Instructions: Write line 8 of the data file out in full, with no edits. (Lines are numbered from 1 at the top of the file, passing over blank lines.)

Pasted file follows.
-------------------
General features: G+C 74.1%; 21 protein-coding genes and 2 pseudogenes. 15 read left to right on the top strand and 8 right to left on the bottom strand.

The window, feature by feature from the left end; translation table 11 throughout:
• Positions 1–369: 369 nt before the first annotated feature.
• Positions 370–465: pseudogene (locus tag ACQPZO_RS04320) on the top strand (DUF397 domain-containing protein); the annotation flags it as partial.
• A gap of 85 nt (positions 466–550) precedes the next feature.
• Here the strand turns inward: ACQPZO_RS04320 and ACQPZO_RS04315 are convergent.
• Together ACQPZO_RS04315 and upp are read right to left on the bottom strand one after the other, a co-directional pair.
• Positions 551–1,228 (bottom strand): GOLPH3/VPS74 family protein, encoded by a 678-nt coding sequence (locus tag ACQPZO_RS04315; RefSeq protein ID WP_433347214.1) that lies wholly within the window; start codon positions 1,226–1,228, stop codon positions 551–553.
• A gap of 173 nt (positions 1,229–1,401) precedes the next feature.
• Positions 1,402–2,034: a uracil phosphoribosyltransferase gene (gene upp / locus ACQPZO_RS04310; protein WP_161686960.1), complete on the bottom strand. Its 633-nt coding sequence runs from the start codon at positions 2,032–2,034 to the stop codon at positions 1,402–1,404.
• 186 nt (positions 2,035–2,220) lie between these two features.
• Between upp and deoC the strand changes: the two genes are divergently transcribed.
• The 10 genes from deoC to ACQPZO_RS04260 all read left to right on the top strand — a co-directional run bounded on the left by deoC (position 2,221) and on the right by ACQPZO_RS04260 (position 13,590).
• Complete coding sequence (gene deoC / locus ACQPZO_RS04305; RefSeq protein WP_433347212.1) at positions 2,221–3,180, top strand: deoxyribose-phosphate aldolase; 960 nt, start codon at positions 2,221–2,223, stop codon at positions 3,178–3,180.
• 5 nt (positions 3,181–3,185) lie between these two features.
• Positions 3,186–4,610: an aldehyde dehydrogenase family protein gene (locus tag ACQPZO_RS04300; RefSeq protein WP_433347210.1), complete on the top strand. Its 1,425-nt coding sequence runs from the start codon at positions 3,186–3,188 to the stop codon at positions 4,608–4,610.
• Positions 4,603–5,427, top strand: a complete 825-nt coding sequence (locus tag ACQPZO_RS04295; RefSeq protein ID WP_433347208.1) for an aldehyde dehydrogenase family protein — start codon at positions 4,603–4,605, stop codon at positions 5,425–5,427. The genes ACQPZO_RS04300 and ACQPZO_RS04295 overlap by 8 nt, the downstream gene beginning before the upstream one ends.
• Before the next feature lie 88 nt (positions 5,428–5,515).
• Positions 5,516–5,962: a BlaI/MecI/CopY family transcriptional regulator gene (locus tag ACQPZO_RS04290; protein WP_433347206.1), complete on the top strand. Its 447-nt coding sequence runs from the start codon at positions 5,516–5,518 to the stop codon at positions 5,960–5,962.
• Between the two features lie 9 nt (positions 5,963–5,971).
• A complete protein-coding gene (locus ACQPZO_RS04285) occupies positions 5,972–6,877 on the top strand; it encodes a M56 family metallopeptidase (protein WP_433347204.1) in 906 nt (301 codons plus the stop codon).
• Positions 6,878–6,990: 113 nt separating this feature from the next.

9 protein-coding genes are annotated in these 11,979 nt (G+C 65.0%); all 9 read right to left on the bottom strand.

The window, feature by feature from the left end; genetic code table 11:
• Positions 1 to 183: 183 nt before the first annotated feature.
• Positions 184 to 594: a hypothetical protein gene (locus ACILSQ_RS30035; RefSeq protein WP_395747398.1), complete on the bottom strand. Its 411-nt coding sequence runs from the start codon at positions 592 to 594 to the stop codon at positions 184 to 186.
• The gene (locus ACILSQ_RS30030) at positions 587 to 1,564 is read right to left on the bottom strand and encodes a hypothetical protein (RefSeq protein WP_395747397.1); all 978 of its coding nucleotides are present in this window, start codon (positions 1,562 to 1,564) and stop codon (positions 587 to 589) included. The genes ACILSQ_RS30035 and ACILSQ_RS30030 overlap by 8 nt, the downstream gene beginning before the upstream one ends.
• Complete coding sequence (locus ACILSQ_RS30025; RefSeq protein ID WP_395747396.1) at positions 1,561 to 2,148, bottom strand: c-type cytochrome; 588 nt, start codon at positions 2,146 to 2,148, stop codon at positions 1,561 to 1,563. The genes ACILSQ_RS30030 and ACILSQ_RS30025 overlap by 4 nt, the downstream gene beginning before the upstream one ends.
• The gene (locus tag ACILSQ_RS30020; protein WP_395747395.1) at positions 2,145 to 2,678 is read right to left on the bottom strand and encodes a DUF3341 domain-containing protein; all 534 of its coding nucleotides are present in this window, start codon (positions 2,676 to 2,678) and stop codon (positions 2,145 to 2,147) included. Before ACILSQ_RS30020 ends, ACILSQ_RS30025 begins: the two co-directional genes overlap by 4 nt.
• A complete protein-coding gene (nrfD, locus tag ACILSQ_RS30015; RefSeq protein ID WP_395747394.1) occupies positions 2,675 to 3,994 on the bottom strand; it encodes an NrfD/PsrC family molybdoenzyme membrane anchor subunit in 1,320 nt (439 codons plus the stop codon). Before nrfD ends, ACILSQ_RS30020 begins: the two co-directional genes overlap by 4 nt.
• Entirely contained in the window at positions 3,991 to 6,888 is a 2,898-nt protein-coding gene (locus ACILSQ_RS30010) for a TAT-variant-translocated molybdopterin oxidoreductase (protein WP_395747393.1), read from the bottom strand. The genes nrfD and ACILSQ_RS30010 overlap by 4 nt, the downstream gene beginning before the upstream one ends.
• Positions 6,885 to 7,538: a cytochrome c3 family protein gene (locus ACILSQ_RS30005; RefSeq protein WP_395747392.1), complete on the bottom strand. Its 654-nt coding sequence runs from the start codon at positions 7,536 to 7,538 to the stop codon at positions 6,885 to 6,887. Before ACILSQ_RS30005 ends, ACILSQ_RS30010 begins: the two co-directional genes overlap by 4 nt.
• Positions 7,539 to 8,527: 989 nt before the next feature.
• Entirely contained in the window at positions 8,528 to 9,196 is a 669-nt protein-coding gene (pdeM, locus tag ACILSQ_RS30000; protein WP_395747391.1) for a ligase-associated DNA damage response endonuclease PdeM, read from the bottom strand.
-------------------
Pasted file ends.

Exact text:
• Positions 551–1,228 (bottom strand): GOLPH3/VPS74 family protein, encoded by a 678-nt coding sequence (locus tag ACQPZO_RS04315; RefSeq protein ID WP_433347214.1) that lies wholly within the window; start codon positions 1,226–1,228, stop codon positions 551–553.